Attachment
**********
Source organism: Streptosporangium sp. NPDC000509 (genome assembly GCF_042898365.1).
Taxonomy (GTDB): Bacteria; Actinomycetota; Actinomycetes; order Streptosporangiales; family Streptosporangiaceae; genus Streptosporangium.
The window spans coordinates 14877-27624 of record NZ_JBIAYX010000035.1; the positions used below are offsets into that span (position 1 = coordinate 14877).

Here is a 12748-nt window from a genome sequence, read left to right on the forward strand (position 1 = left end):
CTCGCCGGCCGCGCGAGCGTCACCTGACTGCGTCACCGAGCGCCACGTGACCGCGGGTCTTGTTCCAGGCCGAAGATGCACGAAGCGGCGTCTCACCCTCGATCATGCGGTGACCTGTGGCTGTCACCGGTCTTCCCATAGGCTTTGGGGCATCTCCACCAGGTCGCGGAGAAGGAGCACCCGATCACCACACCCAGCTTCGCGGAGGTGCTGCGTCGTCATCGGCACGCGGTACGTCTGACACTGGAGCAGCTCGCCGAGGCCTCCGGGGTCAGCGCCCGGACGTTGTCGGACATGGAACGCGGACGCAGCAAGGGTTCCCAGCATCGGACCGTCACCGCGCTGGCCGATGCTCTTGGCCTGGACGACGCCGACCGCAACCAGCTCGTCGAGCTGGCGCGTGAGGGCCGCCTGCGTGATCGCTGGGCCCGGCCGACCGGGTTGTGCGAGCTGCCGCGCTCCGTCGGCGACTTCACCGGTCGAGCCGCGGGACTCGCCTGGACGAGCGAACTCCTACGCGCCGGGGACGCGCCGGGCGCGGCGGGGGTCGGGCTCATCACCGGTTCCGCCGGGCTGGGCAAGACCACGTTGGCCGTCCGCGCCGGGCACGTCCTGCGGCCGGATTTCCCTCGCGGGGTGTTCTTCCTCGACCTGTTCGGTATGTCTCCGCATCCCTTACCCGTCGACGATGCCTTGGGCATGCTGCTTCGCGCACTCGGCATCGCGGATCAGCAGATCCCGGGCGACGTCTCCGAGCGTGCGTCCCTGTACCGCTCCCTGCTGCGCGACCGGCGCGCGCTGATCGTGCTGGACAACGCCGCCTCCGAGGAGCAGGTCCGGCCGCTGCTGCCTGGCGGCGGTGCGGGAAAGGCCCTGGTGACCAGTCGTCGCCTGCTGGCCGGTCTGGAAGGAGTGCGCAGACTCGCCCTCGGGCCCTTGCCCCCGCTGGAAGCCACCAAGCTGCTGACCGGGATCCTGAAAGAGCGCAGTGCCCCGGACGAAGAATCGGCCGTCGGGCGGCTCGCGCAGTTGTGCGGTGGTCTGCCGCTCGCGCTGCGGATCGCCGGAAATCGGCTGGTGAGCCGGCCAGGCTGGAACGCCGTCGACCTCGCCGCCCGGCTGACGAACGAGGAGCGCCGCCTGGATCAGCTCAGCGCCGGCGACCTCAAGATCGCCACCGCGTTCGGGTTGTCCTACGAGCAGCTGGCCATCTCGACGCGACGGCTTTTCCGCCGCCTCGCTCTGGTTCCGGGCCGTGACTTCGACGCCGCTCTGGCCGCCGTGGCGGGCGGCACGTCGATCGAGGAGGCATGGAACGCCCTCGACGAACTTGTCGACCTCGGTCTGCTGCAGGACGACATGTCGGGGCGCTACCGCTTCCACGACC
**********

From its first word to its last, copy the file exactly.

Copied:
Source organism: Streptosporangium sp. NPDC000509 (genome assembly GCF_042898365.1).
Taxonomy (GTDB): Bacteria; Actinomycetota; Actinomycetes; order Streptosporangiales; family Streptosporangiaceae; genus Streptosporangium.
The window spans coordinates 14877-27624 of record NZ_JBIAYX010000035.1; the positions used below are offsets into that span (position 1 = coordinate 14877).

Here is a 12748-nt window from a genome sequence, read left to right on the forward strand (position 1 = left end):
CTCGCCGGCCGCGCGAGCGTCACCTGACTGCGTCACCGAGCGCCACGTGACCGCGGGTCTTGTTCCAGGCCGAAGATGCACGAAGCGGCGTCTCACCCTCGATCATGCGGTGACCTGTGGCTGTCACCGGTCTTCCCATAGGCTTTGGGGCATCTCCACCAGGTCGCGGAGAAGGAGCACCCGATCACCACACCCAGCTTCGCGGAGGTGCTGCGTCGTCATCGGCACGCGGTACGTCTGACACTGGAGCAGCTCGCCGAGGCCTCCGGGGTCAGCGCCCGGACGTTGTCGGACATGGAACGCGGACGCAGCAAGGGTTCCCAGCATCGGACCGTCACCGCGCTGGCCGATGCTCTTGGCCTGGACGACGCCGACCGCAACCAGCTCGTCGAGCTGGCGCGTGAGGGCCGCCTGCGTGATCGCTGGGCCCGGCCGACCGGGTTGTGCGAGCTGCCGCGCTCCGTCGGCGACTTCACCGGTCGAGCCGCGGGACTCGCCTGGACGAGCGAACTCCTACGCGCCGGGGACGCGCCGGGCGCGGCGGGGGTCGGGCTCATCACCGGTTCCGCCGGGCTGGGCAAGACCACGTTGGCCGTCCGCGCCGGGCACGTCCTGCGGCCGGATTTCCCTCGCGGGGTGTTCTTCCTCGACCTGTTCGGTATGTCTCCGCATCCCTTACCCGTCGACGATGCCTTGGGCATGCTGCTTCGCGCACTCGGCATCGCGGATCAGCAGATCCCGGGCGACGTCTCCGAGCGTGCGTCCCTGTACCGCTCCCTGCTGCGCGACCGGCGCGCGCTGATCGTGCTGGACAACGCCGCCTCCGAGGAGCAGGTCCGGCCGCTGCTGCCTGGCGGCGGTGCGGGAAAGGCCCTGGTGACCAGTCGTCGCCTGCTGGCCGGTCTGGAAGGAGTGCGCAGACTCGCCCTCGGGCCCTTGCCCCCGCTGGAAGCCACCAAGCTGCTGACCGGGATCCTGAAAGAGCGCAGTGCCCCGGACGAAGAATCGGCCGTCGGGCGGCTCGCGCAGTTGTGCGGTGGTCTGCCGCTCGCGCTGCGGATCGCCGGAAATCGGCTGGTGAGCCGGCCAGGCTGGAACGCCGTCGACCTCGCCGCCCGGCTGACGAACGAGGAGCGCCGCCTGGATCAGCTCAGCGCCGGCGACCTCAAGATCGCCACCGCGTTCGGGTTGTCCTACGAGCAGCTGGCCATCTCGACGCGACGGCTTTTCCGCCGCCTCGCTCTGGTTCCGGGCCGTGACTTCGACGCCGCTCTGGCCGCCGTGGCGGGCGGCACGTCGATCGAGGAGGCATGGAACGCCCTCGACGAACTTGTCGACCTCGGTCTGCTGCAGGACGACATGTCGGGGCGCTACCGCTTCCACGACC